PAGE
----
The Community Trigger was introduced as part of the Anti-Social Behaviour, Crime and Policing Act in October 2014 to give victims the power to request a multi-agency review of their ASB complaint if they feel a satisfactory outcome hasn’t been achieved. But, says ASB Help chief executive Jenny Herrera, despite a legal requirement for local authorities and other agencies to highlight the availability of the Community Trigger and report on its use, very few people even know it exists:

“We have spent two years gathering anecdotal information of people’s experiences of anti-social behaviour across England and Wales, with the ultimate goal of giving victims a voice both in their local area and at a national level to support a lobby for change,” Jenny says.

“We have also spent the last eighteen months trying to establish the effectiveness of the Community Trigger in supporting victims. At almost every turn we have come up against a brick wall. Police forces report anti-social behaviour incidents but they are not accredited National Statistics and each force may record them in a different way. Local authorities and other bodies to whom ASB is reported have no legal requirement at all to report instances of ASB. Although it is the legal responsibility of local authorities and other agencies to report how often the Community Trigger has been activated in their area, the reality we have experienced is that there is no consistency in recording and reporting from region to region. This makes it impossible to either get a complete picture of anti-social behaviour in England and Wales or to know whether the trigger has been used, let alone how effective it has been. “As a result, many victims of ASB still find themselves at the mercy of a postcode lottery with nowhere to turn to resolve the very real – and in some cases life threatening – issues that are making their lives a misery. It also means that many ASB perpetrators are being too easily let off the hook.”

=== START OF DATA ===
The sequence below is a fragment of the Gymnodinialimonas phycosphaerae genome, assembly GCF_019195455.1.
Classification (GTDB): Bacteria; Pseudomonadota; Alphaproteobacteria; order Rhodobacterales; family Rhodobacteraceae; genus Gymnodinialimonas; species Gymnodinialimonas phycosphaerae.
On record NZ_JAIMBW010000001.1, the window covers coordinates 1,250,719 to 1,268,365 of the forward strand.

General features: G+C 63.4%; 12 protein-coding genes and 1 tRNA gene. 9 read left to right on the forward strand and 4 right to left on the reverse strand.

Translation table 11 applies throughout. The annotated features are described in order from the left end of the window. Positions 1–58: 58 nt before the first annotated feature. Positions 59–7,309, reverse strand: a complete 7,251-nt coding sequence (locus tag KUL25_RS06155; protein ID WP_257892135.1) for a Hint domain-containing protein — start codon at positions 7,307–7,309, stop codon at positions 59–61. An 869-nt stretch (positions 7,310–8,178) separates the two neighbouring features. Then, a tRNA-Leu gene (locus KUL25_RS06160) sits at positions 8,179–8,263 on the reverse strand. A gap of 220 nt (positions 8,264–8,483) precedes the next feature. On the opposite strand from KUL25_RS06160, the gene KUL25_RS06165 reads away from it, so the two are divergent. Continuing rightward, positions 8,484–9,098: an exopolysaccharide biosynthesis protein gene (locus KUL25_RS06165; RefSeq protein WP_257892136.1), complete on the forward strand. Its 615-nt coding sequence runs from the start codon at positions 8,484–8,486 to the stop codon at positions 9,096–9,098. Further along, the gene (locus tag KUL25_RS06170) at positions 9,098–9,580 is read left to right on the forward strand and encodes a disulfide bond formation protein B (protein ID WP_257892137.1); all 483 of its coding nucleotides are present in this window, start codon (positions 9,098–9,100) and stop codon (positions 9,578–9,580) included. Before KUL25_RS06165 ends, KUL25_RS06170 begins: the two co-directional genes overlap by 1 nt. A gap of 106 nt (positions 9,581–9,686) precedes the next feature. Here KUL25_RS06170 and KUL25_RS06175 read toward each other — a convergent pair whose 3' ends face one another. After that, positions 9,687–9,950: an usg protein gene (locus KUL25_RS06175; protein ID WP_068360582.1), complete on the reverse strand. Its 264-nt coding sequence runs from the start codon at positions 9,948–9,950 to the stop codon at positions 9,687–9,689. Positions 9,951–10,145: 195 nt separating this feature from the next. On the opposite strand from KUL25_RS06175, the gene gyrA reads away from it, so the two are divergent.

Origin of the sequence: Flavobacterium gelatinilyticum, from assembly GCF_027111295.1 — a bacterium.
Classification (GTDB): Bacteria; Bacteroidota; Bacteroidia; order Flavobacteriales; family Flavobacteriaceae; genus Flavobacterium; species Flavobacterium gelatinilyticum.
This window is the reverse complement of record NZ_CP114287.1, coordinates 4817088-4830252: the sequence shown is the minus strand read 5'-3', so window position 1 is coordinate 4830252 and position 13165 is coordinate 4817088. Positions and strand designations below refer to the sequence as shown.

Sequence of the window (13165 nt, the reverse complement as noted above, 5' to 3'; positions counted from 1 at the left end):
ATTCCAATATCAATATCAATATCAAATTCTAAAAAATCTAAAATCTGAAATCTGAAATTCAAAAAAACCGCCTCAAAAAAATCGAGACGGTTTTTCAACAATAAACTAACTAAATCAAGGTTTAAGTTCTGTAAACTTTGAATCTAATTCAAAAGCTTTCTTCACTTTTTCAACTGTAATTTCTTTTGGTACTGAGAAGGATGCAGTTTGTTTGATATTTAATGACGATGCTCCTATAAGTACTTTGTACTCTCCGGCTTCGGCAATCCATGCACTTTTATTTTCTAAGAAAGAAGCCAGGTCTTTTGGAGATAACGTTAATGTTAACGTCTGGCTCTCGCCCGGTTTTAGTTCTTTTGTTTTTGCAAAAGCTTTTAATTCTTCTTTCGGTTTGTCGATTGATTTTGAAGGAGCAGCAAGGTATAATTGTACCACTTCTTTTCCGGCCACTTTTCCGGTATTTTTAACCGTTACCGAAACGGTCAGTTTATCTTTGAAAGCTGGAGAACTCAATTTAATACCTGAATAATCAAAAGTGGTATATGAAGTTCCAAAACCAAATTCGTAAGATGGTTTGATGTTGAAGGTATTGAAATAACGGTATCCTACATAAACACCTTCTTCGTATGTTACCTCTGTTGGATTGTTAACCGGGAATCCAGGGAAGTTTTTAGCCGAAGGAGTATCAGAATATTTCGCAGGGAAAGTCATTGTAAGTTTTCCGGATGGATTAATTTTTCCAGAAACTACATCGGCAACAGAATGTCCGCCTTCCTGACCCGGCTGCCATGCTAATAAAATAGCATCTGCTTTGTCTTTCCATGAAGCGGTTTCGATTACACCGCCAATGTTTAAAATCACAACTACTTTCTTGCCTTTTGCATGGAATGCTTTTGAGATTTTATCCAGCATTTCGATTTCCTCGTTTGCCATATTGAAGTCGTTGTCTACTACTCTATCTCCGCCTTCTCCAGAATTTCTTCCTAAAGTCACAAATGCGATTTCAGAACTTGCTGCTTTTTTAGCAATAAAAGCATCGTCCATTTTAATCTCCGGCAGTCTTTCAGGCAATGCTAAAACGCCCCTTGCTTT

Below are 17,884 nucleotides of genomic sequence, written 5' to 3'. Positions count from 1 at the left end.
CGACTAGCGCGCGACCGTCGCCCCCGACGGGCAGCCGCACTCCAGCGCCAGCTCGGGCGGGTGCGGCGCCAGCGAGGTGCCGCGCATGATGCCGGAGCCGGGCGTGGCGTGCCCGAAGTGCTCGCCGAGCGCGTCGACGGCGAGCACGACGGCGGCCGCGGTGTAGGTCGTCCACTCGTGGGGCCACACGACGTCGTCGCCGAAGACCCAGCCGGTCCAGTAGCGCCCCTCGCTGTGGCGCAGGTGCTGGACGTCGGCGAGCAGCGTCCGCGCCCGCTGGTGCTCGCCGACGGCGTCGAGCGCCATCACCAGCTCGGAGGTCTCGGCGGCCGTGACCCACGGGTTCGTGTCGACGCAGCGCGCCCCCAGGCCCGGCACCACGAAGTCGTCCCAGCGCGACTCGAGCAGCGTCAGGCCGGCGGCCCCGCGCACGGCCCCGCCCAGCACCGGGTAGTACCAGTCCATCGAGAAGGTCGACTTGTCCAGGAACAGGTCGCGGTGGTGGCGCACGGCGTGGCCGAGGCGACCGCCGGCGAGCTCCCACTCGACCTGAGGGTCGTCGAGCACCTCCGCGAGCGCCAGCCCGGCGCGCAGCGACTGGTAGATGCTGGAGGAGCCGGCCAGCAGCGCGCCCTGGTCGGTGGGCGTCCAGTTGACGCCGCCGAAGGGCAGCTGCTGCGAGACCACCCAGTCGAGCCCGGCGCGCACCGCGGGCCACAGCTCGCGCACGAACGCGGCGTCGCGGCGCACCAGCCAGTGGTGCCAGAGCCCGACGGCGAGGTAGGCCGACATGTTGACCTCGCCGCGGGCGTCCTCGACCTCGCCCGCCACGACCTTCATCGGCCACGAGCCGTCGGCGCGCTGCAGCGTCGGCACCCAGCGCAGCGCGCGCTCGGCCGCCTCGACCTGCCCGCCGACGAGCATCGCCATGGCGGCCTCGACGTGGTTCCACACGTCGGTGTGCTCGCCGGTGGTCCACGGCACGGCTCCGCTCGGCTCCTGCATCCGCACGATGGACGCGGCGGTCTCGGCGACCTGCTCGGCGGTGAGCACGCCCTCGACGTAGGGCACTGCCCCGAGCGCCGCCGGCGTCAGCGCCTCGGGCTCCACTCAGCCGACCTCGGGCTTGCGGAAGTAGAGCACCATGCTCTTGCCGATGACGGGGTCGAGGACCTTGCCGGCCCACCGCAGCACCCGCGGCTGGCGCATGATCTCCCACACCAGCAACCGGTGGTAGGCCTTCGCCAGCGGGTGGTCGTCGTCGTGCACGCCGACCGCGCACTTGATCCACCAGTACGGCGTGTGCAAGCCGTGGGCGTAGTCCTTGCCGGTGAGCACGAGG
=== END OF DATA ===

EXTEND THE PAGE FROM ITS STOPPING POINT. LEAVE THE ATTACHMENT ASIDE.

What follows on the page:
Jenny says that she hears the stories of hundreds of people whose experiences of anti-social behaviour are being ignored or unsatisfactorily dealt with by the authorities: “Almost ten years since Fiona Pilkington’s tragic suicide was seen as a turning point in the way anti-social behaviour is dealt with by the authorities, I don’t feel that we are very much further forward and I believe a case like this one could very easily happen again.”

ASB Help is calling on the government to put its weight behind the charity’s campaign to extract Community Trigger data from local authorities and other public bodies. Jenny says this will at the least begin to shed some light on the extent of the anti-social behaviour problem in England and Wales, as well as how effectively it is currently being dealt with. “We are working with the Home Office and anti-social behaviour agency partners to step up our campaign and work towards our joint goals of helping ASB victims to be heard and campaigning for effective change that will transform the lives of thousands of people across England and Wales.”

-ENDS-

People who have experienced anti-social behaviour and would like advice, guidance or support can visit www.asbhelp.co.uk.